A Tent in the Desert
Abraham Kuyper once compared the Christian’s earthly life to Israel’s desert-borne Tabernacle. Eternal life itself, he said, is symbolized in the grandeur of Solomon’s Temple in Jerusalem:
There is something beautiful about this comparison, which is, in fact, quite biblical Paul refers to the same symbolism in II Corinthians 5:1: “For we know that, if our earthly house of this tabernacle were dissolved, we have a building of God, a house not made with hands, eternal in the heavens.” Paul is speaking in these chapters of the believers’ earthly existence. The frailty of that existence reminds Paul of Israel’s portable place of worship. Indeed, there was nothing abiding about the Tabernacle. It served the traveling pilgrims. It was erected to be taken down. It was a tent.
Our earthly existence, our bodies, our labors, our holdings and our hopes are all transitory. Believers are on their way. Their vision extends beyond present horizons. Their hope lies in the imperishable Temple of the here-after.
Having confessed all this, we hasten to add, however, that the Tabernacle signified more than the brevity and frailty of life. Hs symbolism was far richer.
Significance for this Life
God treasured the Tabernacle more than such a temporary structure would seem to warrant. He saw to it that Moses selected the finest craftsmen to fashion it. Every detail of the Tabernacle responded to God’s own blueprint. Its artistic beauty surpassed everything the nation had ever witnessed. To be sure, the Tabernacle was a tent, mobile and fragile, but in its design and workmanship God wrapped up meaning and purpose. Thus the Tabernacle displayed God’s intense interest in man’s every-day life; He treasures it as He treasured the Tabernacle.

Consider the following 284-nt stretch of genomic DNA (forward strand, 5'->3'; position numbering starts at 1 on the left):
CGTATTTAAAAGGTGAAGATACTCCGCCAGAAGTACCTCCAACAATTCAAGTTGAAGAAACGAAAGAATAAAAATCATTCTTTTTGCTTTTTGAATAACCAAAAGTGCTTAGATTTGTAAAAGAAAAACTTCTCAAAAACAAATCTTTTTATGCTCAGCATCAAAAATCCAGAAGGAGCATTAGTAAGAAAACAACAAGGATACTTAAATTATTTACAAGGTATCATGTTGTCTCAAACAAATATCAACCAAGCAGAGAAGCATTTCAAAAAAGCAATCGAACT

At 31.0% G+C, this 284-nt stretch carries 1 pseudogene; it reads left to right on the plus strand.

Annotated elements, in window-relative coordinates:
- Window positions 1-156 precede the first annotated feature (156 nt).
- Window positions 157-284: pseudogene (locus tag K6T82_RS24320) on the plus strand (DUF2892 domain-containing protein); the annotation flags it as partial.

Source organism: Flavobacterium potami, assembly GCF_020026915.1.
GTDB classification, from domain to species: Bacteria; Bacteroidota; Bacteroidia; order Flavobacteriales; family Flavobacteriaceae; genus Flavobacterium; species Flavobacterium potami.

But there is more. God specifically stipulated that a basic unity was to exist between Tabernacle and Temple. The same plan prevailed in both: the Court, the Holy Place and the Holy of Holies. The same lofty lines, the same motifs, the same meaning, the same reverence, the same blessed use. Tabernacle and Temple symbolized the same exalted theme of all existence: for of him, and through him and to him, are all things: to whom be glory for ever. Amen” (Romans 11:36).
It may, furthermore, be said that the Tabernacle paved the way for the Temple. Without the Tabernacle the Temple could not have been. The Tabernacle blossomed into the Temple as a bulb into a tulip. In fact, the swift passage of the Tabernacle was its glory for thus the great Temple was supplied and completed.
This biblical perspective gives us the proper evaluation of the believer’s life and task in the world. Life here below is a tremendous challenge. Every minute counts. Every deed is heavy with meaning. But not as an end in itself For our expectation is not of this earth as such. We love our life, our task and our concerns in as much as what we claim for Christ here will fully blossom and take stature in eternal life.
The Christian is at once pilgrim in the desert and prince in the royal domain.
Cultural Optimism; One Extreme
Biblical Christianity will, therefore, reject the unscriptural dilemma of what may be called “cultural optimism” versus “cultural pessimism.”
Cultural optimism takes a grip on present life, paying little attention to the here-after. Its Christian concern exhausts itself in changing and improving this world. Rather than discuss theology it would clear slums. Rather than exegete the Word it would reform the social structures of the day. Rather than proselytize it would educate the underdeveloped nations. Rather than draw people into congregations it would rehabilitate addicts. The cultural optimist cherishes the certainty of a better tomorrow.